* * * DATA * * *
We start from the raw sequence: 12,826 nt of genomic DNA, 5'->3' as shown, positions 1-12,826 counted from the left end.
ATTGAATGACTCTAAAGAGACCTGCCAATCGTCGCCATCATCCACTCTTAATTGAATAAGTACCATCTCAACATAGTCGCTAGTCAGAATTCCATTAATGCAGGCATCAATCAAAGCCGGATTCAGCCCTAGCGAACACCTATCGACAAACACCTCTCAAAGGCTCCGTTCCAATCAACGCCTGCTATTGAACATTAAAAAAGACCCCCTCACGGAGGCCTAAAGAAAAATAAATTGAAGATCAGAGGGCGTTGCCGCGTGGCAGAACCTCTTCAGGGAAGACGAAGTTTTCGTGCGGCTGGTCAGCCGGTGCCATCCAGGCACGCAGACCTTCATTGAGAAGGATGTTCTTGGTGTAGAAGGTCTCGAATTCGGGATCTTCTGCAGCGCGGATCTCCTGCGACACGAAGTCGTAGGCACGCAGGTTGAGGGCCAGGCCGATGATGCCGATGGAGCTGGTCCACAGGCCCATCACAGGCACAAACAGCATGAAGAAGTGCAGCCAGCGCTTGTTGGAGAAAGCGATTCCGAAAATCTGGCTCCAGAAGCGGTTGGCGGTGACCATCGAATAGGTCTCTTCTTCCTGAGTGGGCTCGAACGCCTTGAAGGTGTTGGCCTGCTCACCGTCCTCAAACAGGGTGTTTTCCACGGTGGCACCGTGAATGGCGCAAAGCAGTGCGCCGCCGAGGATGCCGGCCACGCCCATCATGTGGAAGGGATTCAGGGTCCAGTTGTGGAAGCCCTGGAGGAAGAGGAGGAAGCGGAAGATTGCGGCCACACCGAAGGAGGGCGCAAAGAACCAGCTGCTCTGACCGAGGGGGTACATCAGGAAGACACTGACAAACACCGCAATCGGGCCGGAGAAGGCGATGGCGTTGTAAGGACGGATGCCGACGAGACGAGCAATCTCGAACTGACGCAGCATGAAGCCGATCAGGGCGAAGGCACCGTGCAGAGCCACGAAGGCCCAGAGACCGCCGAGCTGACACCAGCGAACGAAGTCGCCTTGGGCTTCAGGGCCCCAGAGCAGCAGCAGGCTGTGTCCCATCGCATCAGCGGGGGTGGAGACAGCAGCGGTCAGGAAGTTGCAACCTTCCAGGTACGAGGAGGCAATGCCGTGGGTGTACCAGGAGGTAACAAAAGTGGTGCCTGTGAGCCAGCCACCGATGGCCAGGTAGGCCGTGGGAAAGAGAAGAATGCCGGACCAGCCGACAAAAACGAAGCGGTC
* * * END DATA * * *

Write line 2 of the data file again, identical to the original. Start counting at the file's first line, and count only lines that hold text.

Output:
ATTGAATGACTCTAAAGAGACCTGCCAATCGTCGCCATCATCCACTCTTAATTGAATAAGTACCATCTCAACATAGTCGCTAGTCAGAATTCCATTAATGCAGGCATCAATCAAAGCCGGATTCAGCCCTAGCGAACACCTATCGACAAACACCTCTCAAAGGCTCCGTTCCAATCAACGCCTGCTATTGAACATTAAAAAAGACCCCCTCACGGAGGCCTAAAGAAAAATAAATTGAAGATCAGAGGGCGTTGCCGCGTGGCAGAACCTCTTCAGGGAAGACGAAGTTTTCGTGCGGCTGGTCAGCCGGTGCCATCCAGGCACGCAGACCTTCATTGAGAAGGATGTTCTTGGTGTAGAAGGTCTCGAATTCGGGATCTTCTGCAGCGCGGATCTCCTGCGACACGAAGTCGTAGGCACGCAGGTTGAGGGCCAGGCCGATGATGCCGATGGAGCTGGTCCACAGGCCCATCACAGGCACAAACAGCATGAAGAAGTGCAGCCAGCGCTTGTTGGAGAAAGCGATTCCGAAAATCTGGCTCCAGAAGCGGTTGGCGGTGACCATCGAATAGGTCTCTTCTTCCTGAGTGGGCTCGAACGCCTTGAAGGTGTTGGCCTGCTCACCGTCCTCAAACAGGGTGTTTTCCACGGTGGCACCGTGAATGGCGCAAAGCAGTGCGCCGCCGAGGATGCCGGCCACGCCCATCATGTGGAAGGGATTCAGGGTCCAGTTGTGGAAGCCCTGGAGGAAGAGGAGGAAGCGGAAGATTGCGGCCACACCGAAGGAGGGCGCAAAGAACCAGCTGCTCTGACCGAGGGGGTACATCAGGAAGACACTGACAAACACCGCAATCGGGCCGGAGAAGGCGATGGCGTTGTAAGGACGGATGCCGACGAGACGAGCAATCTCGAACTGACGCAGCATGAAGCCGATCAGGGCGAAGGCACCGTGCAGAGCCACGAAGGCCCAGAGACCGCCGAGCTGACACCAGCGAACGAAGTCGCCTTGGGCTTCAGGGCCCCAGAGCAGCAGCAGGCTGTGTCCCATCGCATCAGCGGGGGTGGAGACAGCAGCGGTCAGGAAGTTGCAACCTTCCAGGTACGAGGAGGCAATGCCGTGGGTGTACCAGGAGGTAACAAAAGTGGTGCCTGTGAGCCAGCCACCGATGGCCAGGTAGGCCGTGGGAAAGAGAAGAATGCCGGACCAGCCGACAAAAACGAAGCGGTC